Weymouth on the English channel. It was during a visit to Stone Henge 
while feeling around in a crevice of a pillar yours truly found a 1907 
King Edward penny.

Also in 1967 my senior year roommate at Vinton, Bob Nesler, began working 
for the California department of Rehabilitation. In June of 1969 he was 
able to arrange an interview for an X-ray darkroom job for me at Mary's 
Help Hospital. That lasted twelve years and when they moved and remodeled 
the department they planned to close the darkroom. The staff appreciated 
my work ethic and asked me "What else can you do?" I replied, "I always 
have enjoyed working with my hands, but typing is not exactly what I had 
in mind." "Oh! you can type? Our head X-ray transcriber is retiring. You 
get the training, we'll by whatever additional equipment you may need and 
you've got the job." Three months before they oficially close the darkroom 
I began transcribing X-ray reports. That lasted for eight years before I 
burned out from stress and took a medical retirement in December, 1989. 

The stress was partly due to the use of an Optacon (optical to tactile 
converter). It consists of a small TV type camera which is held in the 
right hand and slid across the printed page. The left index finger is 
placed on a small pad of 144 pins which vibrate in the shape of the letter 
the camera is viewing. In this fashion one is able to read a variety of 
print materials. For me it is at times a love/hate relationship. Love to 
read things for myself--hate the stress it can personally cause.

In 1985 Paul Resh, a professor at San Francisco State University, 
encouraged me to learn how to use the computer. I learned about the 
special kind of software called a "screen reader". This program converts 
the printed words on the screen into audible synthetic speech, allowing 
access to almost everything a blind user might need or want. Eventually I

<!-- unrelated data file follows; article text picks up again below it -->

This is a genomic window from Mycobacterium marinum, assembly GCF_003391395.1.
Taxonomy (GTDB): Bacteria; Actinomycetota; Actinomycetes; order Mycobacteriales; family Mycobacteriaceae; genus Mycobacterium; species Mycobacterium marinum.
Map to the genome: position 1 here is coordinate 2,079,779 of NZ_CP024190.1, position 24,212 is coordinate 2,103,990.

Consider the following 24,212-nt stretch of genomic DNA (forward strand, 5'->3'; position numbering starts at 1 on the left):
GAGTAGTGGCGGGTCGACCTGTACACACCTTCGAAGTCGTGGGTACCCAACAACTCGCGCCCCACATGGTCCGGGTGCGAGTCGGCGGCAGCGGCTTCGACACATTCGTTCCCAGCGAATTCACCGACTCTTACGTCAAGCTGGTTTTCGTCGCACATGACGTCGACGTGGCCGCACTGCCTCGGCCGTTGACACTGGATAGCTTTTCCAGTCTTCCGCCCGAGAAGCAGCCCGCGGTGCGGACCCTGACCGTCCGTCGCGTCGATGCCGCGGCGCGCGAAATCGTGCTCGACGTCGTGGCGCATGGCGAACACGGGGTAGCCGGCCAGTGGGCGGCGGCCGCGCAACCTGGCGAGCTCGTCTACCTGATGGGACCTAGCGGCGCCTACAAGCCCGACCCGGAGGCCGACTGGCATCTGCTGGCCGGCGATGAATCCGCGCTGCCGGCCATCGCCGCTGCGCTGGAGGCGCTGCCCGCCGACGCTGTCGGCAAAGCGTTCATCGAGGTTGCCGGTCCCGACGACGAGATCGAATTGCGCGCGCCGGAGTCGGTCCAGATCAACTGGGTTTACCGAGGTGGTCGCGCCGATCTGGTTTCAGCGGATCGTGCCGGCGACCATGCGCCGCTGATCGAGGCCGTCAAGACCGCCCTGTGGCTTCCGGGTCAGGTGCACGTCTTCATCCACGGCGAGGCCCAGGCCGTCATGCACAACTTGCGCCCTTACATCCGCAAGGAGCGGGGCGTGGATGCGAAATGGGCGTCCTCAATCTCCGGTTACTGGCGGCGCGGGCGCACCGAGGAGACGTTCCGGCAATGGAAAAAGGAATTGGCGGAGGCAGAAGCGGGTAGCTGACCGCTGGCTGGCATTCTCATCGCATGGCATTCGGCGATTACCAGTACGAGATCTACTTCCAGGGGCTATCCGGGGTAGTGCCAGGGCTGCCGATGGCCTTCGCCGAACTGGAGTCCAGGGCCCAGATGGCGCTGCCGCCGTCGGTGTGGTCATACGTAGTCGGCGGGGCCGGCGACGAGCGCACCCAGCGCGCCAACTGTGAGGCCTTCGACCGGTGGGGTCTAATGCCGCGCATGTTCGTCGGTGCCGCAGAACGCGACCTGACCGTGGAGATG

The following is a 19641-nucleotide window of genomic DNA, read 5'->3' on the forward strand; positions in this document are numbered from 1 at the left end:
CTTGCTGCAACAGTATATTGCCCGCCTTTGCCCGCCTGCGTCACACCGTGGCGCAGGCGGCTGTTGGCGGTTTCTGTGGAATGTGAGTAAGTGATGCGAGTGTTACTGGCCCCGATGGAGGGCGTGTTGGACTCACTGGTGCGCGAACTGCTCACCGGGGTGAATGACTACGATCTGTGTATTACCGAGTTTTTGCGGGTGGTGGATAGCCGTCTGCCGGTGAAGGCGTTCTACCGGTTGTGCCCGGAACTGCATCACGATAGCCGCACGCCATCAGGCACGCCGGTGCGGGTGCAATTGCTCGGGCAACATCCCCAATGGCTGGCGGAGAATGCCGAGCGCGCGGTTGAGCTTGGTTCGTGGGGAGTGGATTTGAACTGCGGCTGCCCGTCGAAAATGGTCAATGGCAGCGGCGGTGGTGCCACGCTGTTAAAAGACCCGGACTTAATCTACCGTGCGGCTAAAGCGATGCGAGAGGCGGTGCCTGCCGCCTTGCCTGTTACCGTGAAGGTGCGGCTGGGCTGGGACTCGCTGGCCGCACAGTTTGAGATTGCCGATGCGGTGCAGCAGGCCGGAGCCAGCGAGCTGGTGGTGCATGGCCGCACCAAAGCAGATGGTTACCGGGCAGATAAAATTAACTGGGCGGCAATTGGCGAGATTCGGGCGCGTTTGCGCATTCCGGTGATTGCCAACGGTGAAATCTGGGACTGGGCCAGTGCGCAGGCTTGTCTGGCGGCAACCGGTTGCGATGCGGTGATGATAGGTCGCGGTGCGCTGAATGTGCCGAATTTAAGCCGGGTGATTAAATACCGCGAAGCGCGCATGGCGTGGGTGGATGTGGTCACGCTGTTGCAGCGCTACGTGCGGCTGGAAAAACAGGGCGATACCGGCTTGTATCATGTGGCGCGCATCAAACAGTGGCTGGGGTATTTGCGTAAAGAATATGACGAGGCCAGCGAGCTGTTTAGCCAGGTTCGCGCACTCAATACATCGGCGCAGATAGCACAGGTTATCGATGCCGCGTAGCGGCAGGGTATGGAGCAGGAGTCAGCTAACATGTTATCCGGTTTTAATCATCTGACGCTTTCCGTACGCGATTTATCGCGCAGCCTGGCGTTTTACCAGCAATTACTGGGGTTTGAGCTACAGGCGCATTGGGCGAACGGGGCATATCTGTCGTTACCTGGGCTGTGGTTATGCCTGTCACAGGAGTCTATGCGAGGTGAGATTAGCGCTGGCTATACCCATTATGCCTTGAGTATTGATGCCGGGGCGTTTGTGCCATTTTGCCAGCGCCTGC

was able to use these learned skills on the job as a transcriber. 

Soon I would learn about other software that makes it possible to scan 
printed books and articles which I then could read, edit, format and share 
with other blind and sighted computer owners eventually via the internet. 
During the 70's and 80's time refreshable braille displays also had been 
developed and it is possible to access most of the same print materials 
using one's sense of touch without synthetic speech software. The 
mechanical braille dots (small pins) pop up and down in various patterns 
representing the characters in the braille alphabet as one moves the 
cursor around the screen. In 1989 my daughter Pam and I took a computer 
programming class together at the local junior college. Again in 1994 we 
both attended a DOS batch file class. These skills would help later on 
with managing the Bartimaeus Alliance of the Blind, inc. website. 
http://bartimaeus.us 

In December of 1994 I suffered some painful gaul bladder attacks and when 
I went to see the doctor I also discovered that I had developed type II 
diabetes, a family trait. Since that time I have learned to manage my 
diabetes using talking glucometers and a Count-a-Dose device for measuring 
insulin. By the time I was able to undergo surgery the following February, 
my daughter Pam also developed gaul bladder problems and we both "enjoyed" 
having them removed four days apart. She didn't appreciate her dad's 
laughter after his surgery and before her's. Interesting enough, Pam's 
future Husband and mother-in-law each had the same surgery the previous 
fall. 

The last position I held was as Executive Director of the East Bay 
Center for the Blind in Berkeley on two different occasions, totaling 
about 4.5 years between 1998 and 2005. 

Nowadays I spend a lot of time at my computer scanning, editing and 
preparing books and articles I think will be helpful to other blind Bible 
students as well as for myself when putting together Sunday school 
lessons. Another challenging project has been rescuing old hand-brailled 
and computerized braille books such as Greek and Hebrew grammars, lexicons 
and dictionaries. Again, the scanning software has been helpful in making 
available a number of these old books as it is now possible to reproduce 
many of them in digital files on the computer, which then can be shared 
around the world on the internet as needed. I am ever so grateful for all